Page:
Djokovic raises bar to 23 slams: Is he the greatest of all time?

Whether the Serbian’s French Open win makes him the GOAT of men’s tennis depends on who you ask and the metrics you use.

It has taken Novak Djokovic two decades, but he’s surpassed the high bar set by rivals Roger Federer and Rafael Nadal to clinch a record-setting 23 men’s Grand Slam titles. And he’s got the next one in his sights.

Does his victory at the French Open settle the debate about who’s the greatest men’s tennis player of all time? It depends on who you ask and which metrics you use.

“What does ‘the greatest’ mean? It’s hard to say because great can mean on the court, it can mean off the court, it can mean a lot of stuff. It’s just a matter of how you want to frame the question,” sports journalist and author Christopher Clarey, who has reported from more than 100 Grand Slams, told Al Jazeera.

“But in a sense, in terms of results on the court, if you want to reduce it to that, I think Djokovic has got a really strong case.”

The 36-year-old Serbian, the oldest man to win the French Open, refuses to be drawn into the discussion.

“I don’t want to say that I am the greatest because I feel it’s disrespectful towards all the great champions in different eras of our sport that was played in a completely different way than it is played today,” Djokovic said after winning his third French Open title in Paris on Sunday.

Wearing a red jacket with the number 23, he added: “I leave those kind of discussions of who is the greatest to someone else,” and spoke only of his “faith and confidence and belief” in what he is “capable of doing”.

The debates about the greatest of all time – the so-called GOAT – are always fun, more so if they draw fans into the conversation, tennis commentator Ravi Ubha said.

“Greatest can go from subjective to factual if we look at the numbers. Even then, some might argue that some records and statistics should be given more weight than others. You could look at it from the perspective of greatest player on court. That narrows things down and doesn’t, for example, take into consideration the impact they’ve had on the sport, whether he or she transcends the sport,” Ubha told Al Jazeera.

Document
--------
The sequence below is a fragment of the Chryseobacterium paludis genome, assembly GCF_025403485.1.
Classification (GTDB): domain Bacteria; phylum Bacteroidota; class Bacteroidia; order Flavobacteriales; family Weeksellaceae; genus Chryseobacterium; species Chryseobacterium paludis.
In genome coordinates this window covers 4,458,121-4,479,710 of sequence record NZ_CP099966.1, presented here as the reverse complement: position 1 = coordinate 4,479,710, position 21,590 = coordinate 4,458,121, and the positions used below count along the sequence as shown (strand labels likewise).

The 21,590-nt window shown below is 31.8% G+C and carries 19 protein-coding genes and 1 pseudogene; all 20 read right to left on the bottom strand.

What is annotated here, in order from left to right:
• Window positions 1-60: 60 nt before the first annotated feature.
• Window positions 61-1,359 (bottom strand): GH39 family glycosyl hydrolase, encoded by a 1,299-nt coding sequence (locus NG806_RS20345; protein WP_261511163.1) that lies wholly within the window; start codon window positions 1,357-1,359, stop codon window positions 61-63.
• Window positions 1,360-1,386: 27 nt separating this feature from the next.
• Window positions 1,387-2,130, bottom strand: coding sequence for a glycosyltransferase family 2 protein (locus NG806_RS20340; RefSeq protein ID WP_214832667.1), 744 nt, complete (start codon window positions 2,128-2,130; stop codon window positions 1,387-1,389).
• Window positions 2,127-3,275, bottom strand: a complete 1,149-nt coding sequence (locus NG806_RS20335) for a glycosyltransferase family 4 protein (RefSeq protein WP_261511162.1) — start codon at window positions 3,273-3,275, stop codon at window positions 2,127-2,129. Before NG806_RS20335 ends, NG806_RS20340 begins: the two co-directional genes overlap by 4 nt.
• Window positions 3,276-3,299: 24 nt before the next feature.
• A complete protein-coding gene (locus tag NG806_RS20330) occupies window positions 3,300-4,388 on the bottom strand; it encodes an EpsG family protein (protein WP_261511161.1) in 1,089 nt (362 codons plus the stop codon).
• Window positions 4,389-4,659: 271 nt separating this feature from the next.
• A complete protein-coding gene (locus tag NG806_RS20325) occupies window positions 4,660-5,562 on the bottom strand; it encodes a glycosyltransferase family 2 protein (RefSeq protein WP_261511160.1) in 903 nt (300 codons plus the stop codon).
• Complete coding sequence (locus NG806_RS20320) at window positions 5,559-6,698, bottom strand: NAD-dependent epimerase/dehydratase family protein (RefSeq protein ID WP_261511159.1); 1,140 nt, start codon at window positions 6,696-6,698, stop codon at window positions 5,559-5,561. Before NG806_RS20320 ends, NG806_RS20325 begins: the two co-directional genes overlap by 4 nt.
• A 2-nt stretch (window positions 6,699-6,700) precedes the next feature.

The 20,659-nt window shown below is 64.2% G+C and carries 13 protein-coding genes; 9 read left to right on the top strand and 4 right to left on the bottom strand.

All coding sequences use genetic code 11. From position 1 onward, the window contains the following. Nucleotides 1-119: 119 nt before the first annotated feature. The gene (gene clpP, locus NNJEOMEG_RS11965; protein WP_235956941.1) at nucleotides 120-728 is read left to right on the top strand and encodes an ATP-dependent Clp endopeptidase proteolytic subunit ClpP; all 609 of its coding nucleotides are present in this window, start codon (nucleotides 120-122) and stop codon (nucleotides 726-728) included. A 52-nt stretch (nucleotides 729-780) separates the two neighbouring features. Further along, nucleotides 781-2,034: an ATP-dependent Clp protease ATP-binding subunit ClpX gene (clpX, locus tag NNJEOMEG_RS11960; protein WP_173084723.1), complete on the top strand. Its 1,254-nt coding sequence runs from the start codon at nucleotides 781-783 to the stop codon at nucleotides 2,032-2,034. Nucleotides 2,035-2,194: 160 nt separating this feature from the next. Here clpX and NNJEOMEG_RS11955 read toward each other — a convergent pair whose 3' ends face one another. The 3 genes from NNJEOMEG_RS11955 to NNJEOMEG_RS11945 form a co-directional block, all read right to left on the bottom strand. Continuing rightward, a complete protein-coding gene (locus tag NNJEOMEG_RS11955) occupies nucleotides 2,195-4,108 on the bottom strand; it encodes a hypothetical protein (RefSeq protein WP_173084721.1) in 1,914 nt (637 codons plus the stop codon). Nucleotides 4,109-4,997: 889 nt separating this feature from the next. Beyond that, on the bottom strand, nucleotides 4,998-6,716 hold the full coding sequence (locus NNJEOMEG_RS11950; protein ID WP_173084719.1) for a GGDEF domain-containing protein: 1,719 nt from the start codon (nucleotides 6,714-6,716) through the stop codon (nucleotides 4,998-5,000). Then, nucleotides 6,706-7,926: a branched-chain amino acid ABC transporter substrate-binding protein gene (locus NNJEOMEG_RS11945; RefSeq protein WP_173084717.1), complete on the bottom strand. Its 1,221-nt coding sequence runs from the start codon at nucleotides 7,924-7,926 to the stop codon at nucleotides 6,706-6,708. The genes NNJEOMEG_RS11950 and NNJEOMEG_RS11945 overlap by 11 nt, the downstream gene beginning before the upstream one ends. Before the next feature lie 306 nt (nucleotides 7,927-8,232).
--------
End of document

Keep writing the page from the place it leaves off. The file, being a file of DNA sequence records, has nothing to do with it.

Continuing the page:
Clarey thinks of the GOAT status as a “bit of an artificial construct,” but he agrees it’s fun to discuss.“I’ve been talking about it for 20 years, and I think people enjoy it, but it may not be resolvable,” said the author of the bestselling book on Federer, The Master.

“Let’s face it, who does the most to popularise tennis, who creates the most good feelings about the sport while winning – those are arguments you can make. In terms of the results and the most successful player of the Open era, I’ve got to go with Novak on the men’s side. … He has the numbers now,” Clarey said.

‘Unfair to the guys in the past’

Having won the Australian and French opens this year, Djokovic is halfway to a calendar-year Grand Slam, or winning all four majors in one season. The last man to have done that was Australian Rod Laver in 1969 after achieving the feat the first time in 1962.

“The next question for him is if he can do all four in one year. That’s the big elusive thing that no one’s done in so long on either side since Steffi Graf in 1988,” Ben Rothenberg, host of the tennis podcast No Challenges Remaining, told Al Jazeera.

“Djokovic came within one match of it two years ago – in the US Open final he lost to [Daniil] Medvedev.”